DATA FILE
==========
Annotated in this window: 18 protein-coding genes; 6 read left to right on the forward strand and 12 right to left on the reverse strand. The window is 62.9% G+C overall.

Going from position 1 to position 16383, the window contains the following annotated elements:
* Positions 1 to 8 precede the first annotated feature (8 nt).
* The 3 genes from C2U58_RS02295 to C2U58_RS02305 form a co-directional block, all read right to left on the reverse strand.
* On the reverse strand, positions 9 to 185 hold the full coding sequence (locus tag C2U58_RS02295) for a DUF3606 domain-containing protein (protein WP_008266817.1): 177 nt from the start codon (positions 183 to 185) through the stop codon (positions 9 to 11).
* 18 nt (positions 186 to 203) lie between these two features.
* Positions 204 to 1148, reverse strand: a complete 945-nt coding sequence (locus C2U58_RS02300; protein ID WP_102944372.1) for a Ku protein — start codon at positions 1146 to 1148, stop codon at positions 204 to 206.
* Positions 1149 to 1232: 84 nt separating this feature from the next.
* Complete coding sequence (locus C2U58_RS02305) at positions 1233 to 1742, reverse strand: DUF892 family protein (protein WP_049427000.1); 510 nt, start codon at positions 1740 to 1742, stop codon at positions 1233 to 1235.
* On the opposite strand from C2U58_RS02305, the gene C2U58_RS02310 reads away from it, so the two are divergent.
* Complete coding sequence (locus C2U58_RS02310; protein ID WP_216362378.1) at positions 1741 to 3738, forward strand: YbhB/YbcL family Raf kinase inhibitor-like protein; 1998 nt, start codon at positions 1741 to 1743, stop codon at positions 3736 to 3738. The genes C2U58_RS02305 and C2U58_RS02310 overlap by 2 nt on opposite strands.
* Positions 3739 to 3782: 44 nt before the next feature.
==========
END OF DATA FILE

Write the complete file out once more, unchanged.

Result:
Annotated in this window: 18 protein-coding genes; 6 read left to right on the forward strand and 12 right to left on the reverse strand. The window is 62.9% G+C overall.

Going from position 1 to position 16383, the window contains the following annotated elements:
* Positions 1 to 8 precede the first annotated feature (8 nt).
* The 3 genes from C2U58_RS02295 to C2U58_RS02305 form a co-directional block, all read right to left on the reverse strand.
* On the reverse strand, positions 9 to 185 hold the full coding sequence (locus tag C2U58_RS02295) for a DUF3606 domain-containing protein (protein WP_008266817.1): 177 nt from the start codon (positions 183 to 185) through the stop codon (positions 9 to 11).
* 18 nt (positions 186 to 203) lie between these two features.
* Positions 204 to 1148, reverse strand: a complete 945-nt coding sequence (locus C2U58_RS02300; protein ID WP_102944372.1) for a Ku protein — start codon at positions 1146 to 1148, stop codon at positions 204 to 206.
* Positions 1149 to 1232: 84 nt separating this feature from the next.
* Complete coding sequence (locus C2U58_RS02305) at positions 1233 to 1742, reverse strand: DUF892 family protein (protein WP_049427000.1); 510 nt, start codon at positions 1740 to 1742, stop codon at positions 1233 to 1235.
* On the opposite strand from C2U58_RS02305, the gene C2U58_RS02310 reads away from it, so the two are divergent.
* Complete coding sequence (locus C2U58_RS02310; protein ID WP_216362378.1) at positions 1741 to 3738, forward strand: YbhB/YbcL family Raf kinase inhibitor-like protein; 1998 nt, start codon at positions 1741 to 1743, stop codon at positions 3736 to 3738. The genes C2U58_RS02305 and C2U58_RS02310 overlap by 2 nt on opposite strands.
* Positions 3739 to 3782: 44 nt before the next feature.